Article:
Today we heard some excellent news from Historic England, who have included the Dyke Pub as a Grade II category entry on the National Heritage List for England.

The nomination to list the building was made by local researchers and architects, who were concerned that recent proposals to redevelop the building were harmful to its special architectural and historic interest (planning application has since been withdrawn by the applicants). The Brighton Society supported the nomination.

History

The building is listed as ‘Former Dyke Road Hotel’, referring to its name at the time of completion in 1895, when it replaced a modest beerhouse called ‘The Windmill Inn’. Architect Charles Henry Buckman designed the building for local brewery Tamplins. Buckman notably also designed Tamplin’s Phoenix Brewery Office, now the Grade II listed Phoenix Community Centre, as well as the Station Hotel pub and numerous local houses.

The architectural style of the building is Neo-Tudor, with a brick and stonework ground floor. The upper floor has timbered gables and tile hanging. Tall brick chimneys are a prominent feature. The building is well composed, detailed and executed, and is remarkably intact.

The listing

The boom in pub building around the 1900s makes new listings of this building type subject to great competition. Historic England listed the Dyke Pub for the following reasons:

Architectural interest:

  • a prominent corner public house with well-articulated frontages and decorative features, built in good quality materials to a high standard of craftsmanship;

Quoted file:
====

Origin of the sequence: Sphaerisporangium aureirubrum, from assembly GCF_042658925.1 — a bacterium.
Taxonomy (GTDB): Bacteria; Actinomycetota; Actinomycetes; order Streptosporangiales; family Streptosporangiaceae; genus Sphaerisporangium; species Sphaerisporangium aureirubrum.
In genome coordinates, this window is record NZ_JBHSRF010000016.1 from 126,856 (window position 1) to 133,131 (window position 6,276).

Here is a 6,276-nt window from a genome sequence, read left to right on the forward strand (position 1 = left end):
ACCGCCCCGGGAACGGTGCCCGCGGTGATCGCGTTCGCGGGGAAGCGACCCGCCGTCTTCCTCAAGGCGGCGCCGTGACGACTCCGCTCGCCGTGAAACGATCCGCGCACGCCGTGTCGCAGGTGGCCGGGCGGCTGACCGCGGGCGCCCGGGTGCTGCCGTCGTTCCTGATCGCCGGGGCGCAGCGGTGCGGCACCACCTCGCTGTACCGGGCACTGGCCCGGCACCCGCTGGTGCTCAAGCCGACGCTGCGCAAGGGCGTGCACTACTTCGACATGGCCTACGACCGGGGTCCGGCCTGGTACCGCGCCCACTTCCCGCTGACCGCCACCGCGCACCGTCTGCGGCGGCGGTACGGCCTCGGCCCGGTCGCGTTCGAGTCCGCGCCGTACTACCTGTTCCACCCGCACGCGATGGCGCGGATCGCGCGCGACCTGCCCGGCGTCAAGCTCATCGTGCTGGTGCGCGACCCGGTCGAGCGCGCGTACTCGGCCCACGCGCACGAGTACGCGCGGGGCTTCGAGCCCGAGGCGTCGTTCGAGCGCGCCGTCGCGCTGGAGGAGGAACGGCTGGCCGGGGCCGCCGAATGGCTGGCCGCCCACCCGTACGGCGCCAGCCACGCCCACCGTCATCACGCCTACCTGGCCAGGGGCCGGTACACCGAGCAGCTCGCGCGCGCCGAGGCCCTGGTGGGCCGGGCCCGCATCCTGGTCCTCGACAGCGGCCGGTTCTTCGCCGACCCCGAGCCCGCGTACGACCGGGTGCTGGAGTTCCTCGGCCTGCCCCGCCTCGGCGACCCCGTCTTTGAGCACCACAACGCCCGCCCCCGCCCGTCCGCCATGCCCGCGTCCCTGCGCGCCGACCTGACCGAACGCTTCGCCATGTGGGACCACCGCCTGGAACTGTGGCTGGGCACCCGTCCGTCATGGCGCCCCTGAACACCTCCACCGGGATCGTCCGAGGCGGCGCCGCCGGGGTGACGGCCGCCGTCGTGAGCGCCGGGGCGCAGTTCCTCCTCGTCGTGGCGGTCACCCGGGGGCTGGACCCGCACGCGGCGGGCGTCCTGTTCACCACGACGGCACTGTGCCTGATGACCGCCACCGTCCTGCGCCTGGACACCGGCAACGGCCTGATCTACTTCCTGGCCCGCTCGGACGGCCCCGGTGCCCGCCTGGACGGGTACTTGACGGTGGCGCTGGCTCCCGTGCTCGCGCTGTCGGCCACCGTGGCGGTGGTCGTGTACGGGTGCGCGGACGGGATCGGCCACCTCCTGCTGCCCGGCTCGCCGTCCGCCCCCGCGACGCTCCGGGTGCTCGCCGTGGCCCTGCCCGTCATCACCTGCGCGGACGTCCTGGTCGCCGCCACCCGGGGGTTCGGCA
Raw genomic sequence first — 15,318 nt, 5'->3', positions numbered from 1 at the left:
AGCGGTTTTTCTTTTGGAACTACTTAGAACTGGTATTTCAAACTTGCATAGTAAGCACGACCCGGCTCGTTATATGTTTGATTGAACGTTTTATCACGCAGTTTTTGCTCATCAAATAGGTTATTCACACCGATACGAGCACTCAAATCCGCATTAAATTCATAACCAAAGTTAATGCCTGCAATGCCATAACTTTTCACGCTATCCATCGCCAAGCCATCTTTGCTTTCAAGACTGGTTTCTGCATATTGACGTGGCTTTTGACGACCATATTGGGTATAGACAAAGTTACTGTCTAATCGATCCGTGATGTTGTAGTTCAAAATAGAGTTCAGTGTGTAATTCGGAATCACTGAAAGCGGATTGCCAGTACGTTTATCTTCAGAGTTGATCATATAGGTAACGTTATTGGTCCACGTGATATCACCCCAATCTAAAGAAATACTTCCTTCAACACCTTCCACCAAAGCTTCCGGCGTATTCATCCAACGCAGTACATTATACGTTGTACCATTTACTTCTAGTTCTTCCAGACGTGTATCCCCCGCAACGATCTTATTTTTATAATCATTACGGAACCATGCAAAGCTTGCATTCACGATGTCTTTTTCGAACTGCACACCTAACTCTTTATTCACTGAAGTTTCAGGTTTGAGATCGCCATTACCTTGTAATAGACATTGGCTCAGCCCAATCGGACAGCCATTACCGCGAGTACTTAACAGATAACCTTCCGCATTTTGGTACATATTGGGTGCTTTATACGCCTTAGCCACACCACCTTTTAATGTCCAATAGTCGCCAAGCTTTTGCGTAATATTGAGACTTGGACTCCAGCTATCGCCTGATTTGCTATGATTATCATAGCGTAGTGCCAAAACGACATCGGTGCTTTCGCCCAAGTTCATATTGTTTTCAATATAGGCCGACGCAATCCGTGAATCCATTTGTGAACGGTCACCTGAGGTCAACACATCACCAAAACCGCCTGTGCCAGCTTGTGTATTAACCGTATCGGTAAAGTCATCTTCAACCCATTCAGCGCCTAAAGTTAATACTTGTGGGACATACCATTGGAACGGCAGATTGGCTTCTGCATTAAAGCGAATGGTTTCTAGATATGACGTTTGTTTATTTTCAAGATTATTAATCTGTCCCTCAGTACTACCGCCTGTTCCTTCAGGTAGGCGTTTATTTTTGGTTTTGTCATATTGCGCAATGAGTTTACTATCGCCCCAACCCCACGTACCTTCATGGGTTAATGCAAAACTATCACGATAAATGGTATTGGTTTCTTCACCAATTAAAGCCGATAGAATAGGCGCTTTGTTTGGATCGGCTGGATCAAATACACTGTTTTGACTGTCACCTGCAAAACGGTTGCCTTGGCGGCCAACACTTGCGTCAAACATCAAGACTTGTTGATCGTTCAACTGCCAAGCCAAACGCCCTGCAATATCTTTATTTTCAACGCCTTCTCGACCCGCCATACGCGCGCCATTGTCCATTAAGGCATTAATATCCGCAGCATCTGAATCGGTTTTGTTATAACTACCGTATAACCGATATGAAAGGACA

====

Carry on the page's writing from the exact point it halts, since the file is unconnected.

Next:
• an early example of a ‘reformed’ public house, (a new respectable type of pub, designed to provide a range of facilities, including for non-drinkers.)
  • the exterior is little altered and interior fittings include bar counter, mirrored bar back, wall panelling, ribbed ceiling, fireplaces and staircase.

Historic interest:

  • this is Buckman’s best public house built in Brighton and is considered to be the only public house in Brighton possessing all the features of the Tudor Revival style.

Inclusion on the National Heritage List for England means the owners must apply for Listed Building Consent for alterations and extensions that affect its special character, including internal works and changes to boundaries.

There is an open meeting on Tuesday, 7 November 8.30-10pm at the Church Hall of Church of the Good Shepherd, Dyke Road, to discuss the listing and the next steps to bring the building back into use as a pub for the community. Please come along, and join the Facebook event for updates.